GLENDALE, Ariz. – Catching Kendall Graveman is no easy chore, and Josh Phegley was paying the ultimate compliment with the following quote about the A’s right-hander:
“It’s tough to be back there when he’s pitching.”
Graveman delivered his third consecutive impressive start Monday, spotting his entire repertoire to both sides of the plate and keeping opposing hitters -- and sometimes his catcher -- guessing pitch to pitch.
The result was 4 2/3 scoreless innings against the Los Angeles Dodgers at Camelback Ranch. And though the A’s let a late-inning lead get wiped away in a 10-5 defeat, the positive takeaway is that Graveman continues a strong push for a spot in the rotation.
“I don’t think anyone looked real comfortable in the box” against him, said Phegley, slated to platoon with Stephen Vogt at catcher for Oakland. “He’ll sink it to both sides of the plate as well as cut it. As a hitter, you can’t expect one side to be sink or one side to be cut, because he has them both to either side. He’s a pretty effective guy.”
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In three Cactus League outings, Graveman has allowed just one earned run in 9 2/3 innings (0.93 ERA), with six hits, three strikeouts and three walks. He induced two ground-ball double plays Monday, always an encouraging sign for a guy who pitches to contact more than racks up strikeouts.
Graveman, 24, typically relies on his sinker and cutter, but he mixed in his changeup and breaking ball more Monday and was pleased he had success pitching inside as well.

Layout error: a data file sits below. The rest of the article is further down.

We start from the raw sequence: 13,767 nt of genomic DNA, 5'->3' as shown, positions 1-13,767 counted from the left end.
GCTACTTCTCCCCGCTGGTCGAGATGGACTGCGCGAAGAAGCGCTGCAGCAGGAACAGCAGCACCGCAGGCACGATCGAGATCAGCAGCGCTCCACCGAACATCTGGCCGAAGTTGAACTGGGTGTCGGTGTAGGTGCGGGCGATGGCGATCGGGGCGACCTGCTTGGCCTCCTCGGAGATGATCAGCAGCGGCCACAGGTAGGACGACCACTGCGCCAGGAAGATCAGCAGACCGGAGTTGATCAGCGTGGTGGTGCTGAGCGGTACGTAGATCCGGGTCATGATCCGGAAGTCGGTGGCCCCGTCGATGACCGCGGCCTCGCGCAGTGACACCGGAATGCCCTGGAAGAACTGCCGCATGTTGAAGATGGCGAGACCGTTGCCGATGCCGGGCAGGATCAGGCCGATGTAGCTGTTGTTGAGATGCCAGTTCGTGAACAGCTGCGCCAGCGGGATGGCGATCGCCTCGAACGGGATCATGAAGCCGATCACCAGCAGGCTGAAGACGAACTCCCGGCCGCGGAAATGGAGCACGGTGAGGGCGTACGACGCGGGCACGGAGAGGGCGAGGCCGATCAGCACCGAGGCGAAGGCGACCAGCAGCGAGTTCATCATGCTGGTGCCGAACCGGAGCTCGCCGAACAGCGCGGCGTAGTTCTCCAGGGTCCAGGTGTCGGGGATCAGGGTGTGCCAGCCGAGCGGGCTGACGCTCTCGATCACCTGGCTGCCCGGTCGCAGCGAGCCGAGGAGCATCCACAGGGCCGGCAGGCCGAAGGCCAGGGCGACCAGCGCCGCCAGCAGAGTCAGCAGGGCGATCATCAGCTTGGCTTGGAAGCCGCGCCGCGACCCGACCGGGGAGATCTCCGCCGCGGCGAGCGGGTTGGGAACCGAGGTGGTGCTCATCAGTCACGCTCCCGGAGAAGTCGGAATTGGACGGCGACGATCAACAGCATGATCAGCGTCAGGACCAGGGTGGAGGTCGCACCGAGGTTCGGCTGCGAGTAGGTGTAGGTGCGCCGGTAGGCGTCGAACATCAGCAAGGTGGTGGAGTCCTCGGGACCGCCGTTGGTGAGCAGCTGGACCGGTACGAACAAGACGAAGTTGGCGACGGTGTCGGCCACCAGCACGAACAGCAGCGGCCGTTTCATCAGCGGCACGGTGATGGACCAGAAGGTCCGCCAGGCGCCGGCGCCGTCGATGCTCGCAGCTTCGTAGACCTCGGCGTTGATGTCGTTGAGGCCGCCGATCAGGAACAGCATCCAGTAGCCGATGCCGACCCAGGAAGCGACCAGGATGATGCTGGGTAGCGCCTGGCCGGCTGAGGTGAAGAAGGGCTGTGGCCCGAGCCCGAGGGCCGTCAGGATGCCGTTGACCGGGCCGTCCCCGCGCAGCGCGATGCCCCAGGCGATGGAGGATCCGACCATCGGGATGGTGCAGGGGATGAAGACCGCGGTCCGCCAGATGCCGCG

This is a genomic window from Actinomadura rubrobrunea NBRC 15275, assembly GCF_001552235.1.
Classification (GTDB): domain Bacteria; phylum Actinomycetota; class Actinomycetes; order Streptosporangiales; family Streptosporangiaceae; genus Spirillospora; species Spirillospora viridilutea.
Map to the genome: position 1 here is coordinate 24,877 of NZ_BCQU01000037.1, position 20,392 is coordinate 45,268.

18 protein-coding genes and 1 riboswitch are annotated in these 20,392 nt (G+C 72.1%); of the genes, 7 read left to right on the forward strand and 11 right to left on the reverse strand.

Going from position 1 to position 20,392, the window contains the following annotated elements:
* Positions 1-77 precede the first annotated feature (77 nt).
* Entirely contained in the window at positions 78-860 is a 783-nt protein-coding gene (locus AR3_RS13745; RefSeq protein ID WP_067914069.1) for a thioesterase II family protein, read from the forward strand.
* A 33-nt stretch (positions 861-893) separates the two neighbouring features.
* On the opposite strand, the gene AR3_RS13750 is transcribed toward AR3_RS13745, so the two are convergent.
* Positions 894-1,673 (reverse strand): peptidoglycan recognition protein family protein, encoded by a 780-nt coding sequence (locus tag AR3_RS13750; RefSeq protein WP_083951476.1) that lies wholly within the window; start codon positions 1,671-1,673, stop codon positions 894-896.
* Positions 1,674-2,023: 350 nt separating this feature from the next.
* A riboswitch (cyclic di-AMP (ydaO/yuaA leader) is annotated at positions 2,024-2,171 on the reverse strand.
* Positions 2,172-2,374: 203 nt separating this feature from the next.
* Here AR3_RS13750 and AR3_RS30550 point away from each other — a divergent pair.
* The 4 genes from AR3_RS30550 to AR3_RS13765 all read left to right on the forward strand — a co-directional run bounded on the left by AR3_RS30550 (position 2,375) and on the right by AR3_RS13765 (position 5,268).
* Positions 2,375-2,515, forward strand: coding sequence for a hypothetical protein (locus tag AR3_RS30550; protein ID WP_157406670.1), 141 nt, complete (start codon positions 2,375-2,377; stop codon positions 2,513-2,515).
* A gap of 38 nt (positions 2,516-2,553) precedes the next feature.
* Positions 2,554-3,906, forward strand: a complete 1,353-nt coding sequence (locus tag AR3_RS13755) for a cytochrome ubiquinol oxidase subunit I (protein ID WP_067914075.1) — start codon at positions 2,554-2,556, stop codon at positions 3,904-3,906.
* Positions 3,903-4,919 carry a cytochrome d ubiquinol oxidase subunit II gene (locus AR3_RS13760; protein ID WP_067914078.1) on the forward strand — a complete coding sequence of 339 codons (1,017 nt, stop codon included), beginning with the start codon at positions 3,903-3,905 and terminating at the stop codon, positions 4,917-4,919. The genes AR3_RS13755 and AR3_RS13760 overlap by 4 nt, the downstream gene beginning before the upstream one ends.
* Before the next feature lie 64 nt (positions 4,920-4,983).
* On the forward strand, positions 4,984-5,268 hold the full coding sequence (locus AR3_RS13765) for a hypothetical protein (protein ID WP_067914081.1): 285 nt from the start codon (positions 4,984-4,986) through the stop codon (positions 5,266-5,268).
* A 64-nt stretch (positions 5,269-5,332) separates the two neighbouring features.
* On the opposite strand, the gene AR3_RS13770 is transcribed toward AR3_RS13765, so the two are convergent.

“I think that was huge, to keep pounding the zone and get weak contact for the most part,” he said.
Graveman is putting a strong foot forward for one of three available rotation spots behind Sonny Gray and Scott Kazmir. He won’t bite, however, when asked about his status in the competition. Graveman spread credit everywhere Monday – to Phegley, to center fielder Craig Gentry for hauling in Adrian Gonzalez’s drive to the wall in the fourth, even to general manager Billy Beane for putting together the roster.
But Graveman’s performance thus far is steering the spotlight toward him. He zipped through Toronto’s farm system last season – advancing from low A-ball all the way to the majors before the A’s acquired him in the Josh Donaldson trade the day after Thanksgiving.
Manager Bob Melvin was impressed with what he saw Monday from the Alabama native.
“He knows what he’s doing out there,” Melvin said. “Cutting it, sinking it. Off speed … he keeps the ball off the barrel. It’s what we expect out of him and that’s what he’s been doing.”